Beating the Winter Blues: Wellness Institute Offers Workshop to Combat Winter Woes

Jenn Marshall

The Shaw Wellness Institute held a workshop, “How to Beat the Winter Blues”, led by counseling staff pyschologist Julie Hawkins on February 12.

“It is an ongoing process. It is all about managing the feelings of depression in practical ways,” Hawkins said.

The Winter Blues can be defined by mood depression experienced during the winter months. Symptoms include feeling lethargic, difficulty concentrating, blaming oneself for unfortunate circumstances, craving carbs and a lack of energy. Nearly 25 percent of college students experience these symptoms of the winter blues.

The decrease in hours of sunlight during this time period causes changes in neurotransmitters. The disruption of one’s circadian rhythm can lead to feelings of depression.

The workshop provided remedies for symptoms of the winter blues. Some simple changes that can be made to overcome the blues includes exercising and playing, both of which are great for endorphins, eating healthy to boost energy level, getting some light with light boxes or vitamin D, spending more time with people you feel boosted by, such as supportive friends, working on sleep strategies by aiming for a healthy eight hours and practicing stress management through finding an emotional outlet like journaling, yoga, meditation, positive thinking and relaxation.

It is also important to know when to seek help. The winter blues becomes a serious problem when it gets to the point when it prevents one from doing things one would normally do. If after making the recommended changes one still feels depressed, it is the time to get a professional opinion. Seasonal Affective Disorder is the next level of winter blues. Regular counseling with a

therapist can be very helpful.

Hawkins commented that the farther from the equator, the more likely one is to be affected by the winter blues. Therefore, it is important for Colgate students to be aware of these remedies.

“It is specific to Colgate because the university is full of go-getters and overachievers. Students have a tendency to be overcommitted and involved in many activities. They forget to take care of themselves and sleep is the first thing

sacrificed,” Hawkins said.

When students are night owls, they get no melatonin which further contributes to the winter blues. She even notes that students who come from areas where it is warm and humid year round can get more bogged down than students who are accustomed to the weather because of the shock to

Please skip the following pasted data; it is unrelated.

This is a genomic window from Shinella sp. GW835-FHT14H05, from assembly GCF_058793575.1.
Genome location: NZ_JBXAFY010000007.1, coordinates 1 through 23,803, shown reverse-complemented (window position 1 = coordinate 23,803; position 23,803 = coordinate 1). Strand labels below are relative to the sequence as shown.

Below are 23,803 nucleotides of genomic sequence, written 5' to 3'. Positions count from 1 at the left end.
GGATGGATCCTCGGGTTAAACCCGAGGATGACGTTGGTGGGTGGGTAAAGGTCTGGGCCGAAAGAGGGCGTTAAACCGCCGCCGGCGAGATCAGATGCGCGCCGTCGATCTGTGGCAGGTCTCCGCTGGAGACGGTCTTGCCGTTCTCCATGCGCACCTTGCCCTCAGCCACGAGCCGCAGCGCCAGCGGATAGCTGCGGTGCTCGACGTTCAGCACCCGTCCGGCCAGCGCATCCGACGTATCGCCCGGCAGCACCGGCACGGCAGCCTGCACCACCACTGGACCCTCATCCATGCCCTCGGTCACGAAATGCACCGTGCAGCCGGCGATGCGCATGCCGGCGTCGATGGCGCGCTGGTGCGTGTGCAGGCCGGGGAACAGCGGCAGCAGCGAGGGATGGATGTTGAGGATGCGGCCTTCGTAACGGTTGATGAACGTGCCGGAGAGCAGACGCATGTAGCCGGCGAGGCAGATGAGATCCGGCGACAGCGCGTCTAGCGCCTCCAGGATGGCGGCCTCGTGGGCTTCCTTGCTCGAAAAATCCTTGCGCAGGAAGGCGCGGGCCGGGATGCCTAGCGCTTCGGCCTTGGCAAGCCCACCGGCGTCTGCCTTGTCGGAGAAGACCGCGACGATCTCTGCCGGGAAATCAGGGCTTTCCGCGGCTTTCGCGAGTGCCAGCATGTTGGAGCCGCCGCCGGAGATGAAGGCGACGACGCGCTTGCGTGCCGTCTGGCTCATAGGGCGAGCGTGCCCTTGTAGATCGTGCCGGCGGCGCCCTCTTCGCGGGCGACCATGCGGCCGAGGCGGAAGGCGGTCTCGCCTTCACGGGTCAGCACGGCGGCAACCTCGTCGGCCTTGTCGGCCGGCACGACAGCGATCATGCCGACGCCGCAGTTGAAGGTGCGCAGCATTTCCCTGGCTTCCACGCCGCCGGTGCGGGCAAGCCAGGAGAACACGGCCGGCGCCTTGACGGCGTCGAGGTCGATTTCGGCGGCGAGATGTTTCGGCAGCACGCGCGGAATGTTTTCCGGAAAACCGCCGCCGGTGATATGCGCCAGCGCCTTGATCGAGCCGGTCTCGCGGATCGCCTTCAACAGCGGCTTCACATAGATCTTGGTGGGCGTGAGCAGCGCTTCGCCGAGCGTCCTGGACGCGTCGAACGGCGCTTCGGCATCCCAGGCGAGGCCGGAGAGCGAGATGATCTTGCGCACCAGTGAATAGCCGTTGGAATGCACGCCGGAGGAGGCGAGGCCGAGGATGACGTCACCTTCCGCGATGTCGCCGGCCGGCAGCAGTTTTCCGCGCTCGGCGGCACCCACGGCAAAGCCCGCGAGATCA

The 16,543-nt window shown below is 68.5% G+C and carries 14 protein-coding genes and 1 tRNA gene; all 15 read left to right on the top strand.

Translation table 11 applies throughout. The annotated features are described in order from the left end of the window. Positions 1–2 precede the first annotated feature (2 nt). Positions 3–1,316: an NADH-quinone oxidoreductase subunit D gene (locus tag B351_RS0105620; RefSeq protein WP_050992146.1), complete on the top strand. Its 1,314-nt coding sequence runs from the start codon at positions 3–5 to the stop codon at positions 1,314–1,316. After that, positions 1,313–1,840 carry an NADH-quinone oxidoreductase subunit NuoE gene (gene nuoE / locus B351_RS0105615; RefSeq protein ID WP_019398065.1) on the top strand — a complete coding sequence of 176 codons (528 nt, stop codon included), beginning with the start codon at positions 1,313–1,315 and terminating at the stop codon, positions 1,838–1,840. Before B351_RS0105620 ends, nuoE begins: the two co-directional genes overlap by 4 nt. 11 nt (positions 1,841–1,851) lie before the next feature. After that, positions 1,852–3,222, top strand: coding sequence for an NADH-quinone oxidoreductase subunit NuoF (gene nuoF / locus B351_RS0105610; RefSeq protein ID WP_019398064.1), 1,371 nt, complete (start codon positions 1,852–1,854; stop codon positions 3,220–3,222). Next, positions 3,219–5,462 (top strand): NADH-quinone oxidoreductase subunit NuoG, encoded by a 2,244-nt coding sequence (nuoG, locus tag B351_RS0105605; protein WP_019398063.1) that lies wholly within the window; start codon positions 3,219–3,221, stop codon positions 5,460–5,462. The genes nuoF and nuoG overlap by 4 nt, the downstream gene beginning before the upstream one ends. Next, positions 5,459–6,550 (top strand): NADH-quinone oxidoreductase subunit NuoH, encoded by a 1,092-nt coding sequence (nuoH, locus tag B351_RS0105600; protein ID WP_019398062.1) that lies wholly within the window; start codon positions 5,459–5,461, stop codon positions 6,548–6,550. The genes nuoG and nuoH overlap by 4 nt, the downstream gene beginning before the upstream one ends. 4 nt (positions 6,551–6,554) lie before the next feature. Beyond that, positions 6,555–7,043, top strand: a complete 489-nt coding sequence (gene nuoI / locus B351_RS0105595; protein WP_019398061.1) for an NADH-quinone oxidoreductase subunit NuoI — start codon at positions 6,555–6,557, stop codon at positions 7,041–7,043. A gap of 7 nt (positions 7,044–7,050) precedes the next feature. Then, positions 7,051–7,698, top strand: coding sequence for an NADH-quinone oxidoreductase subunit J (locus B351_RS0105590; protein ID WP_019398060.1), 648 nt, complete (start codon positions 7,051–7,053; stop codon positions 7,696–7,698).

their system.

Many students utilized the informative workshop.

“I attended because I have these symptoms. You feel stuck in a rut and it is nice to know how to help,” junior Rachel Hangley said.

“Lots of times in society there is this binary outlook, you are either happy or sad,” junior Cindy Gaete said. “The speaker really pointed out how there is a spectrum and that it’s okay for you to have bad days. Life is a rollercoaster.”

Those who attended the workshop talked about their personal methods for combating the winter blues.

“I try to make it to the gym more and understand it’s a normal part of winter. Everyone is going through the same thing,” sophomore Leah Robinson said.

According to the workshop, drinking during the winter blues actually does more harm than good because alcohol is a depressant and it often takes days to clean the body of toxins. Alcohol actually contributes to the winter blues by causing further anxiety, causing

negative feedback.

Though winter is a cause of stress for many, it is also appreciated as a staple of Colgate. Cozying up to a fire, playing in the snow or hanging out with friends and sipping hot cocoa indoors while the polar vortex rages outside is part of the appeal of this place. Understanding that weather can affect one’s mood, especially with midterms approaching, it is suggested to adopt the necessary and practical changes recommended by the Institute.